Jian Ni spent more than a decade outside of China, earning his PhD at Cambridge University and joining Human Genome Sciences of Rockville, Md., when it was still a small company. He kept close tabs on events back home and regularly traveled to China to keep in touch with colleagues. When he finally returned last April to start his own biotechnology company, his contacts in Asia and the United States proved essential to his success in obtaining corporate partners. "We are focusing on licensing technology from abroad, developing our own technology," Ni says, "and we have collaborations with other biotech companies in China."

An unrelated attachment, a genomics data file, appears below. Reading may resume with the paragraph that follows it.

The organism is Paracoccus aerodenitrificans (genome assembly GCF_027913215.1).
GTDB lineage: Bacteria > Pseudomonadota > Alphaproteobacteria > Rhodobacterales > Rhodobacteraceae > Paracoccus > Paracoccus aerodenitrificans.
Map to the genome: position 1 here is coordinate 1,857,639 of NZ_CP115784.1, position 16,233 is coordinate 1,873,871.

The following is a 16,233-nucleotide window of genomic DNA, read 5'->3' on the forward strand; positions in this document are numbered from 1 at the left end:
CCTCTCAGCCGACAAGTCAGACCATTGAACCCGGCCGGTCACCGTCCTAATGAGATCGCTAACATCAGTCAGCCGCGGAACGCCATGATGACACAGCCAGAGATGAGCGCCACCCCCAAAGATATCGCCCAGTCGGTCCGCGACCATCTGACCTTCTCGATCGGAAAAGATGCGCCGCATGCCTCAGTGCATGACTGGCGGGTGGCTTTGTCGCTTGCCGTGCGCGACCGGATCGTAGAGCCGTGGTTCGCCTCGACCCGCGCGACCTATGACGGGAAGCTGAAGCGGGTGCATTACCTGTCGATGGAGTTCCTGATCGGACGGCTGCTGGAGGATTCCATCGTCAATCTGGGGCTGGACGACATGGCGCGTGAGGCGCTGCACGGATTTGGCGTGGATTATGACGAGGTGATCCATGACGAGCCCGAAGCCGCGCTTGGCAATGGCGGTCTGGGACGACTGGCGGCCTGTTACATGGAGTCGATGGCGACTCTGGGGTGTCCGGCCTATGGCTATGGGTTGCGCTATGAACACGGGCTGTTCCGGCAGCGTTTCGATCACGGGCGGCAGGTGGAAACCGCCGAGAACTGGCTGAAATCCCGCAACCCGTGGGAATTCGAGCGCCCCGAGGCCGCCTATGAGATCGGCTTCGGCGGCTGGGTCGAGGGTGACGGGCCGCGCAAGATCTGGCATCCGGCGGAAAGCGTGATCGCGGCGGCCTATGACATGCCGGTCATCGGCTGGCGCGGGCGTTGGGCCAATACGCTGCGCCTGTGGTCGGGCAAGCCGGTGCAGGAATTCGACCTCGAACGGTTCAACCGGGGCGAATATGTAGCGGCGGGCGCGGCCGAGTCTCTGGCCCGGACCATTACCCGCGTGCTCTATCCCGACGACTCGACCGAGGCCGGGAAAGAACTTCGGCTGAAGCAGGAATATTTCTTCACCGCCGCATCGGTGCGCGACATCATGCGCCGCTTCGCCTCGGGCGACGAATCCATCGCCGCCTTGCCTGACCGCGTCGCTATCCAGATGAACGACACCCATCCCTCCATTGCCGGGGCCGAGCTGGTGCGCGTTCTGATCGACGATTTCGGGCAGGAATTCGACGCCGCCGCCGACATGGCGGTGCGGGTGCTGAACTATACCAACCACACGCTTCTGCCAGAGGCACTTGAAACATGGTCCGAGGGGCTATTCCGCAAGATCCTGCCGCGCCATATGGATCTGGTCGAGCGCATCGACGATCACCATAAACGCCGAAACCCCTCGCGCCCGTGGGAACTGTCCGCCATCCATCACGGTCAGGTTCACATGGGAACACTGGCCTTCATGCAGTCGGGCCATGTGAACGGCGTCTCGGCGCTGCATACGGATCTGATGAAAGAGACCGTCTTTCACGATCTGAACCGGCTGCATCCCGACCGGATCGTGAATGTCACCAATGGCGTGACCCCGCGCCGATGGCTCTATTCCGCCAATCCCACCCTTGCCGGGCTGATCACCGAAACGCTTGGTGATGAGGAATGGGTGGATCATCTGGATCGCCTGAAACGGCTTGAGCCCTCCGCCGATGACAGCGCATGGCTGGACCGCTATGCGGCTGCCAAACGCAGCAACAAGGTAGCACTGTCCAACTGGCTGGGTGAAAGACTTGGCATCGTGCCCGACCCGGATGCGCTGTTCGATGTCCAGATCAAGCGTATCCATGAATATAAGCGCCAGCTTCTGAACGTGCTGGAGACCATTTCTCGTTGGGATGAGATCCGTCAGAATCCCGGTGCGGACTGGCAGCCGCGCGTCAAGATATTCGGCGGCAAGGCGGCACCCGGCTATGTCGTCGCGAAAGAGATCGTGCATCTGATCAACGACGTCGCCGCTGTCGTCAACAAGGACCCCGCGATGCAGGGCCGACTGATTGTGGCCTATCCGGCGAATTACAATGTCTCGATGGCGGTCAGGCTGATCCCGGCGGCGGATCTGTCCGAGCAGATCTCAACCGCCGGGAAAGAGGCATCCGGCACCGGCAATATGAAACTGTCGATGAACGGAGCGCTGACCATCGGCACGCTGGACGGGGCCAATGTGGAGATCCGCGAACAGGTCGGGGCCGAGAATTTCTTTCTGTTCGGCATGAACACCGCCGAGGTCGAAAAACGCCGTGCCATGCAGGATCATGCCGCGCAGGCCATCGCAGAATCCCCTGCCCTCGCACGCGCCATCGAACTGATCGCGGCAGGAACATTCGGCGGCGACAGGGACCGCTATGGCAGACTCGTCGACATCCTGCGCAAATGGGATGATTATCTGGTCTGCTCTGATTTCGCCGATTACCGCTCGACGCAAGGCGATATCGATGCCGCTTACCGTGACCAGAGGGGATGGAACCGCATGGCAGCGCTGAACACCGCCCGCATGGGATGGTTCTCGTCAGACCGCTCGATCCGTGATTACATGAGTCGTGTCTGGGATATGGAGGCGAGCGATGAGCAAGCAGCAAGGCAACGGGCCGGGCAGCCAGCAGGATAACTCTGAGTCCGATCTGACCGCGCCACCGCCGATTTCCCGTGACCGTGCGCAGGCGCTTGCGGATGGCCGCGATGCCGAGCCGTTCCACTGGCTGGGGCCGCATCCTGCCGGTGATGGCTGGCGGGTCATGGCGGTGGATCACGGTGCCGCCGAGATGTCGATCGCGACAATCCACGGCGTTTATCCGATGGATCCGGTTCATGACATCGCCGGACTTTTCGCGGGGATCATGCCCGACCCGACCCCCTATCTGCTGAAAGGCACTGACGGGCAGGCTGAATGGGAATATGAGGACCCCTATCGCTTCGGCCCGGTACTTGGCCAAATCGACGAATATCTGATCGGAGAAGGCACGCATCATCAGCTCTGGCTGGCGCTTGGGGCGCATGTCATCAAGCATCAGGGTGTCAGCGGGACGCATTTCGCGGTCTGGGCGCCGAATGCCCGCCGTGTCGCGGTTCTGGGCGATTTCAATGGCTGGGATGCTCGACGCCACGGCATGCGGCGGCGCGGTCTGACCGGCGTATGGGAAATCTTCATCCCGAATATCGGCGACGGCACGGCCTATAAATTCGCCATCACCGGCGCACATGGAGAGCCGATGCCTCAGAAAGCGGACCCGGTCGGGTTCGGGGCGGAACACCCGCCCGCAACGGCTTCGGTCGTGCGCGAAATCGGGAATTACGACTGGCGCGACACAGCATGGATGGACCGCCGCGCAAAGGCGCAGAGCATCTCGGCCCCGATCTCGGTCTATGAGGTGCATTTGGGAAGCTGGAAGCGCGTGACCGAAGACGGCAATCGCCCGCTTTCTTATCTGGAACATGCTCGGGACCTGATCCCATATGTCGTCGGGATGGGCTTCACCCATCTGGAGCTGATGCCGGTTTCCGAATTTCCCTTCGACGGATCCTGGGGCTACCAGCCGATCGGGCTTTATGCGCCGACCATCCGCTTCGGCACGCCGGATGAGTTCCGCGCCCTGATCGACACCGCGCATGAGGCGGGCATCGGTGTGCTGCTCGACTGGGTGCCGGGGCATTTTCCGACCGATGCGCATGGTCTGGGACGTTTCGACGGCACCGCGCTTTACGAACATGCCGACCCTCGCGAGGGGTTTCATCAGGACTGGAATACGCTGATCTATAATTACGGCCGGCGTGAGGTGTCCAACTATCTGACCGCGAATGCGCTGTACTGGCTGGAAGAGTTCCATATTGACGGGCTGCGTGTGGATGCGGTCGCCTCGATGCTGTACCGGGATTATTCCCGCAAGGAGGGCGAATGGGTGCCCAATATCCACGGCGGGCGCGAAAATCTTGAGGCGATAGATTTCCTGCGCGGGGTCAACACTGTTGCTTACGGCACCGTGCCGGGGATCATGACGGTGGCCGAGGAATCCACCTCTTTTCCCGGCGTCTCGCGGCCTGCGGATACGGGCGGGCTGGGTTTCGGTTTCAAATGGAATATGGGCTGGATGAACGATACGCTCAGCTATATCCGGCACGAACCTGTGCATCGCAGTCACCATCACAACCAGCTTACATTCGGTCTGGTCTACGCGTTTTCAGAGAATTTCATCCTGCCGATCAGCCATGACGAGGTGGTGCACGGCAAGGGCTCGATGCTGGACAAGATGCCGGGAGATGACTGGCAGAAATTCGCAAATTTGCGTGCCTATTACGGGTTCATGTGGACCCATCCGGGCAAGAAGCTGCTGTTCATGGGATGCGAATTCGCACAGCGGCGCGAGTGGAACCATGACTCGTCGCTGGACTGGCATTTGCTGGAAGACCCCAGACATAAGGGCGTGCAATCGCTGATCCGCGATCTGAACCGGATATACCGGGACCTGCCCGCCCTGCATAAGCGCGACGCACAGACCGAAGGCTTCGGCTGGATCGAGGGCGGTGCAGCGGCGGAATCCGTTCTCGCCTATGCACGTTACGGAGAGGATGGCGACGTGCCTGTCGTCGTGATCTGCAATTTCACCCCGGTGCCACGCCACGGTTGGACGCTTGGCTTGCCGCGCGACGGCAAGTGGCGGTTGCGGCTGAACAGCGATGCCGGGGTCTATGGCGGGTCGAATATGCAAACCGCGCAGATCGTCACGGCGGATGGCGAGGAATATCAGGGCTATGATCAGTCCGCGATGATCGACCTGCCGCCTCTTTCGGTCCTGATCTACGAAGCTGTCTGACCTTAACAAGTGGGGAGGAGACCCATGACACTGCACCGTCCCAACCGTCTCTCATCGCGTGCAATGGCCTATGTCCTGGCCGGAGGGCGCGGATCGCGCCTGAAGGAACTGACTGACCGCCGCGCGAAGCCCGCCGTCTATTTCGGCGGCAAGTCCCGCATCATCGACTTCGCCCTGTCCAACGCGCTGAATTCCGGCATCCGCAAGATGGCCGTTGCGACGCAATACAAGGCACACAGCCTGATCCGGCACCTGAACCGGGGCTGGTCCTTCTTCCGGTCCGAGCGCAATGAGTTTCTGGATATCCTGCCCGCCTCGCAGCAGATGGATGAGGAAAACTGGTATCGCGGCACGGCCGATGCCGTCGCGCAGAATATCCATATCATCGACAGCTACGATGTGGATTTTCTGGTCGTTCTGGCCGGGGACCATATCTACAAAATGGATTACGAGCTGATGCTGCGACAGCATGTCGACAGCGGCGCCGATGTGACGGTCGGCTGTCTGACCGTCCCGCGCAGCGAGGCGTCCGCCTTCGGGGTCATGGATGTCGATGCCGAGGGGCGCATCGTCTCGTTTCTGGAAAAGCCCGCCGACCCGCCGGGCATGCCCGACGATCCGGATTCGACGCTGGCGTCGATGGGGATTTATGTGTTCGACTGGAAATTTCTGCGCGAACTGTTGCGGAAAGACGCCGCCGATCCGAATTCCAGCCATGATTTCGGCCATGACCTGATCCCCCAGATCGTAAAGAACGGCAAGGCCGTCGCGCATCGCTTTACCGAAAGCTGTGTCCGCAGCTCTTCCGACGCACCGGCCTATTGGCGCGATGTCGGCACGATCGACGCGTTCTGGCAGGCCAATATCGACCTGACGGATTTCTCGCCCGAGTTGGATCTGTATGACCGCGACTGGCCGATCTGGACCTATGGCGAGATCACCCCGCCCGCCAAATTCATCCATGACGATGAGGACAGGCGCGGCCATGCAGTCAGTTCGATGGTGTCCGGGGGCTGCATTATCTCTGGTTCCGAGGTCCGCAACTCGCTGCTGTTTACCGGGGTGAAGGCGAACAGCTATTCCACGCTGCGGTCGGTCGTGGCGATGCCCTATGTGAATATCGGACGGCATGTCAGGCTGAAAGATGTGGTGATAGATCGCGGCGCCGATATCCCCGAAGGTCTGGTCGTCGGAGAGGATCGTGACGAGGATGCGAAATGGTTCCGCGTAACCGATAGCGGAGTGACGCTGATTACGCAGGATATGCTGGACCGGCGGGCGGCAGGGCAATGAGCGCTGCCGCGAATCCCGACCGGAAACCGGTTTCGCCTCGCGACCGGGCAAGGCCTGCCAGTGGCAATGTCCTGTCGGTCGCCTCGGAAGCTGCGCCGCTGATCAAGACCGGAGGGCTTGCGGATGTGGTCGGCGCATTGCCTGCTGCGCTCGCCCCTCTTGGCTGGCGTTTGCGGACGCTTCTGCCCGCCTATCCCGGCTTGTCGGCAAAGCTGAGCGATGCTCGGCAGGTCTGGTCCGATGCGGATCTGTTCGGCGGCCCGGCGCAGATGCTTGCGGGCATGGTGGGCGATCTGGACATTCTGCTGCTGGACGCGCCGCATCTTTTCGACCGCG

HOME LURES Such scenarios become more common as the growth in foreign-born researchers in the United States continues. In 1997, the number of foreign-born postdoctoral fellows in American academic institutions exceeded the number of homegrown postdocs for the first time, and the gap has been widening ever...

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